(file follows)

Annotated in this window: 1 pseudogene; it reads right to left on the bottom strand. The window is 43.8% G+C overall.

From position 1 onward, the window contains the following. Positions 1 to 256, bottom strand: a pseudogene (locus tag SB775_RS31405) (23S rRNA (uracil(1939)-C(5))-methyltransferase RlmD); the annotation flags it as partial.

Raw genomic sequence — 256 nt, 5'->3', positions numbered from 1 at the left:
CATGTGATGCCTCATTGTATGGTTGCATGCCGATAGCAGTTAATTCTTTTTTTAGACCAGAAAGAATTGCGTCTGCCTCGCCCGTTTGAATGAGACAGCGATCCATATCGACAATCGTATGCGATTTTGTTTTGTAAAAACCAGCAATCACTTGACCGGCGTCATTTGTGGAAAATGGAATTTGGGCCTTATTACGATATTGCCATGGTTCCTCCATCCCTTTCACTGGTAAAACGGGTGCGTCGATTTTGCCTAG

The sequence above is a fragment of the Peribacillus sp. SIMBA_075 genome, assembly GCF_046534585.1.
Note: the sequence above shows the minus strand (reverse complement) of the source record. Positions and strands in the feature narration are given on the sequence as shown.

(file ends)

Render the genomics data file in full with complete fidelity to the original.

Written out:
Annotated in this window: 1 pseudogene; it reads right to left on the bottom strand. The window is 43.8% G+C overall.

From position 1 onward, the window contains the following. Positions 1 to 256, bottom strand: a pseudogene (locus tag SB775_RS31405) (23S rRNA (uracil(1939)-C(5))-methyltransferase RlmD); the annotation flags it as partial.

Raw genomic sequence — 256 nt, 5'->3', positions numbered from 1 at the left:
CATGTGATGCCTCATTGTATGGTTGCATGCCGATAGCAGTTAATTCTTTTTTTAGACCAGAAAGAATTGCGTCTGCCTCGCCCGTTTGAATGAGACAGCGATCCATATCGACAATCGTATGCGATTTTGTTTTGTAAAAACCAGCAATCACTTGACCGGCGTCATTTGTGGAAAATGGAATTTGGGCCTTATTACGATATTGCCATGGTTCCTCCATCCCTTTCACTGGTAAAACGGGTGCGTCGATTTTGCCTAG

The sequence above is a fragment of the Peribacillus sp. SIMBA_075 genome, assembly GCF_046534585.1.
Note: the sequence above shows the minus strand (reverse complement) of the source record. Positions and strands in the feature narration are given on the sequence as shown.